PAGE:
KAKOPETRIA sits astride the Karyotis river on the main B9 road to Lefkosia, 50km from the capital, and allies the convenience of hotel, restaurant, bank and petrol station with a pretty (and now protected) old town of alleys and tottering houses. Busy with tourists at the height of the season, but pretty and relaxing around the main square, it has a soundtrack of whispering or roaring waters, depending on where in the village you are.
The name “Kakopetria” means “bad stones”, deriving, it is said, from the numerous large rocks swept down from Olympos in primordial times, which you can still see in the foundations of some of the houses. One such stone (“the Stone of the Couple”) had a reputation for bringing good luck to newlyweds: they would walk around its base, climb onto it, and make a wish. That reputation was somewhat dented when the stone shifted, killing a young couple in the process (it has since been underpinned by concrete and stone).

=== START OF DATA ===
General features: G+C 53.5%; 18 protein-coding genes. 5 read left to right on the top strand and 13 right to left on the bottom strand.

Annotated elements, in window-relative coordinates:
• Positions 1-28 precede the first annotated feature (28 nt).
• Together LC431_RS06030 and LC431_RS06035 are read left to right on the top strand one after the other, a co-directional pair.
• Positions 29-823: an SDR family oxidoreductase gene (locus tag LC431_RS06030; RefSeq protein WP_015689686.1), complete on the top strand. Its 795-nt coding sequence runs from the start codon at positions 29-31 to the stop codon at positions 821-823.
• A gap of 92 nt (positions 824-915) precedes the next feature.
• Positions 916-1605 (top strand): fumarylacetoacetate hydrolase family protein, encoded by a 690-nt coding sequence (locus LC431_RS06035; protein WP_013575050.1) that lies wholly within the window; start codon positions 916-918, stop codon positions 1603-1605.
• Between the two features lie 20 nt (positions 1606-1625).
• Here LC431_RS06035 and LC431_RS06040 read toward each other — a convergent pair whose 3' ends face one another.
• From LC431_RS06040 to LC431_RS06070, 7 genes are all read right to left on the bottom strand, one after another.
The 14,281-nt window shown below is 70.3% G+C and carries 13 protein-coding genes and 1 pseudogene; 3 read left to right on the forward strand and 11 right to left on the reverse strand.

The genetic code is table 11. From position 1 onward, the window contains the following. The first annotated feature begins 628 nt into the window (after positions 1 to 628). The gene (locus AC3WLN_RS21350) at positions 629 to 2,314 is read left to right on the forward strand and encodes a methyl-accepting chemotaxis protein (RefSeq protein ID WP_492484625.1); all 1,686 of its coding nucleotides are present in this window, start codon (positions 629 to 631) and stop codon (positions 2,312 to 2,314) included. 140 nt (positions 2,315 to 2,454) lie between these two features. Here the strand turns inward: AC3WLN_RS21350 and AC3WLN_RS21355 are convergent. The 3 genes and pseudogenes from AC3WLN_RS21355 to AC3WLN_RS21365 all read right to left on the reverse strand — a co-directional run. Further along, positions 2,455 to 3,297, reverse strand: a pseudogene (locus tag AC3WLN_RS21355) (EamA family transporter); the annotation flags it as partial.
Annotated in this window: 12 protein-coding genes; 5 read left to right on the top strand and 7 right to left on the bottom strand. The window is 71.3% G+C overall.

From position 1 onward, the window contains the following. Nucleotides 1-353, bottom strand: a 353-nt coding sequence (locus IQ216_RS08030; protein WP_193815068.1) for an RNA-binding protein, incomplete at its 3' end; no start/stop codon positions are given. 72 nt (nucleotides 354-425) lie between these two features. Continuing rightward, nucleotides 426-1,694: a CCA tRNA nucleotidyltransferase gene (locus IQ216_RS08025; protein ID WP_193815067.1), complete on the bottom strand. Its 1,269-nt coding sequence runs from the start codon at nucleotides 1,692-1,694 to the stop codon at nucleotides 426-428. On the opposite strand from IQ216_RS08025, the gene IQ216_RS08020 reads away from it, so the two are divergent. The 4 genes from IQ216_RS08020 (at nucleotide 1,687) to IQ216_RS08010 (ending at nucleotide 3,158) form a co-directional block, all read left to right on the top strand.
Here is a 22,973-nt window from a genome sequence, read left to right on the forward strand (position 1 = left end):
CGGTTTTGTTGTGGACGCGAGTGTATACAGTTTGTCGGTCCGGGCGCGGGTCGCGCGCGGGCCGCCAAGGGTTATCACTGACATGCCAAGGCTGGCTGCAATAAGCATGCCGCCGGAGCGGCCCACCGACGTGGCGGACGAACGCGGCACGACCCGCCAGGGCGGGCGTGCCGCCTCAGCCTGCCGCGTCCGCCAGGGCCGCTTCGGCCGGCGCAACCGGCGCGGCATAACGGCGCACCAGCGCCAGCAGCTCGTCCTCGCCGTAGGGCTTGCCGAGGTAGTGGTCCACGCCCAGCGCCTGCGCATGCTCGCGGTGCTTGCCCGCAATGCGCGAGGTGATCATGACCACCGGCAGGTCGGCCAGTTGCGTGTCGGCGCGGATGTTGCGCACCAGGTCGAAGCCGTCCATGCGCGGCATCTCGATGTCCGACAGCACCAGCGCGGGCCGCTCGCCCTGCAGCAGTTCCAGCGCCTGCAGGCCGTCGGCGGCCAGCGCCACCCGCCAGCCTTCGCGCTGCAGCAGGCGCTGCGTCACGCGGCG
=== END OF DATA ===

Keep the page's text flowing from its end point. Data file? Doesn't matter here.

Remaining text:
Just a couple of well-signposted kilometres southwest of Kakopetria along the F936 stands another of the region’s ten UNECO World Heritage Site churches, Agios Nikolaos tis Stegis (St Nicholas of the Roof). Make sure you visit during opening hours – it’s completely fenced off, and you won’t get even a glimpse of it from the road. The church building has a rough-and-ready, lopsided look, prompting speculation that the eleventh-century masons who built it weren’t quite up to the job. The steep-pitched roof, added to protect the early cross-in-square building from the harsh winter weather, led to the name. The church was once part of a monastery, but the rest of the buildings disappeared in the late nineteenth century. The paintings range from the eleventh to the seventeenth centuries and therefore represent a remarkable history of the development of Byzantine art. The oldest paintings (for example, the Transfiguration and the Raising of Lazaros, both early eleventh century) may not look as impressive and colourful as later ones, but are extremely important. Note the number of life-sized saints in the nave and the narthex, and the larger-than-life-sized St Nicholas in the entrance to the diaconicon (the chamber to the south of the apse in which the books, vestments and no or used in the services are kept). Look out, too, for the painting of St Peter on one of the east piers supporting the dome, and in particular for the graffito (in ink) written by Russian monk and early travel writer Basil Moscovorrossos in 1735 in which he outlines his recent travels in the region – vandalism, it’s true, but interesting vandalism nonetheless.